HUGUENOT TRACT

Soon after the revocation of the Edict of Nantes, King William III and Queen Mary ascended to the throne of England. This King of England, Scotland and Ireland granted the Huguenots the privilege of settling in Virginia with the promise of land for a home. About 600 of these Protestant Refugees came to Virginia in 1700 - 1704. Many settled at a deserted Indian village called Manakintown, located on the south side of the James River about 15 miles west of present day Richmond, Virginia. Ten thousand acres of land bordering the river was granted to their use in 1704. A district parish was formed and named King William Parish. The Vestry Book 1707 - 1750, written in French, can be found in the library of the Virginia Historical Society at Richmond, Virginia.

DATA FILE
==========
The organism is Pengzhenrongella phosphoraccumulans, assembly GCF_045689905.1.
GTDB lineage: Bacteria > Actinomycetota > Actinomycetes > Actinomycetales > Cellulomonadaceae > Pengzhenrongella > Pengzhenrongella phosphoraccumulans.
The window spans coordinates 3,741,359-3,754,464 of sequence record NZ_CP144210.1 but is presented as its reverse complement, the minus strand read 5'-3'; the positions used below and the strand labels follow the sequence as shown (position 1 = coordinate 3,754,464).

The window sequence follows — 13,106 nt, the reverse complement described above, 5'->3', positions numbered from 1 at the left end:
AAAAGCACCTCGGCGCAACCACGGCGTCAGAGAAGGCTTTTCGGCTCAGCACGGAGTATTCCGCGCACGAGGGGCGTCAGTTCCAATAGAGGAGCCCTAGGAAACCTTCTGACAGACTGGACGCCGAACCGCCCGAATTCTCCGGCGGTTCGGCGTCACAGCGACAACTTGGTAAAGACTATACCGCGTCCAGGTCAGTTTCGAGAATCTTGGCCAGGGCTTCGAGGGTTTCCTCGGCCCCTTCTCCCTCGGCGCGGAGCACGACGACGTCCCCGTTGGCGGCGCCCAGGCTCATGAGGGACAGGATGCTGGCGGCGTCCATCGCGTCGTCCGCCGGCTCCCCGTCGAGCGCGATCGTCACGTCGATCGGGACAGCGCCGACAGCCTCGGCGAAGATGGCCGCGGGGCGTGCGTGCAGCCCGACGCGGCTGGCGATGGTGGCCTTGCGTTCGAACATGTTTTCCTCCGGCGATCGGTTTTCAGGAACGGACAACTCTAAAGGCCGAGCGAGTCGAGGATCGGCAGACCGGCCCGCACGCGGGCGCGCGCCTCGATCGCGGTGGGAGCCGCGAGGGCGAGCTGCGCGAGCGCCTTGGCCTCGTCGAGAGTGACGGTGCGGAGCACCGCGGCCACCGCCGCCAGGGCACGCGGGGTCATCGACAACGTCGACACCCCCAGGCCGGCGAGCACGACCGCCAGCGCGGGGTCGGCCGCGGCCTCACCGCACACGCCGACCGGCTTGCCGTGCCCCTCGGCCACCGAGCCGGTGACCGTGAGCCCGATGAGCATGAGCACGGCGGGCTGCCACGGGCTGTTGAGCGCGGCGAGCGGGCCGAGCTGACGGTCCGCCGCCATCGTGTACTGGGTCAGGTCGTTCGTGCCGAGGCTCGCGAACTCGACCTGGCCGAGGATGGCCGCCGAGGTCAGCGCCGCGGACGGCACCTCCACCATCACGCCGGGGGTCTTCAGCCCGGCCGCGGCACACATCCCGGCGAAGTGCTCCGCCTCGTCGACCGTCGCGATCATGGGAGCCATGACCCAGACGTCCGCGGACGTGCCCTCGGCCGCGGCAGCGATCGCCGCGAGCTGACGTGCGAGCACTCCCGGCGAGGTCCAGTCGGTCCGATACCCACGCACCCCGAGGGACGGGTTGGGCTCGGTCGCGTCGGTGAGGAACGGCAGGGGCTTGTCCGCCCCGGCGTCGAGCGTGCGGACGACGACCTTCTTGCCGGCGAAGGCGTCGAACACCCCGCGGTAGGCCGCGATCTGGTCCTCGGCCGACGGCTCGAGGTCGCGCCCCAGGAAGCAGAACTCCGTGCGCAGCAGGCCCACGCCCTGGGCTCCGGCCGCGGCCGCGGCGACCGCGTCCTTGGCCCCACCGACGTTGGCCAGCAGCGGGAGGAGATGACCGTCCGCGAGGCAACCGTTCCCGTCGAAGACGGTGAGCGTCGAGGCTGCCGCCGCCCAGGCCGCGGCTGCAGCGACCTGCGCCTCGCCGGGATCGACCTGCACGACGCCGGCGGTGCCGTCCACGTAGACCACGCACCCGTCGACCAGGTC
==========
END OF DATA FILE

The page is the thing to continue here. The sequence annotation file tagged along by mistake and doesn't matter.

Today, the Old Huguenot Episcopal Church and the home of Dr. Pierre Chastain, French Huguenot Refugee Settler, can be found on the tract of land granted to Chastain for his use. Dr. Chastain was one of the original 12 vestrymen of the Manakintown Anglican Church, founded in 1700. That congregation still assembles for worship on the ancient Huguenot Tract of Virginia.

 

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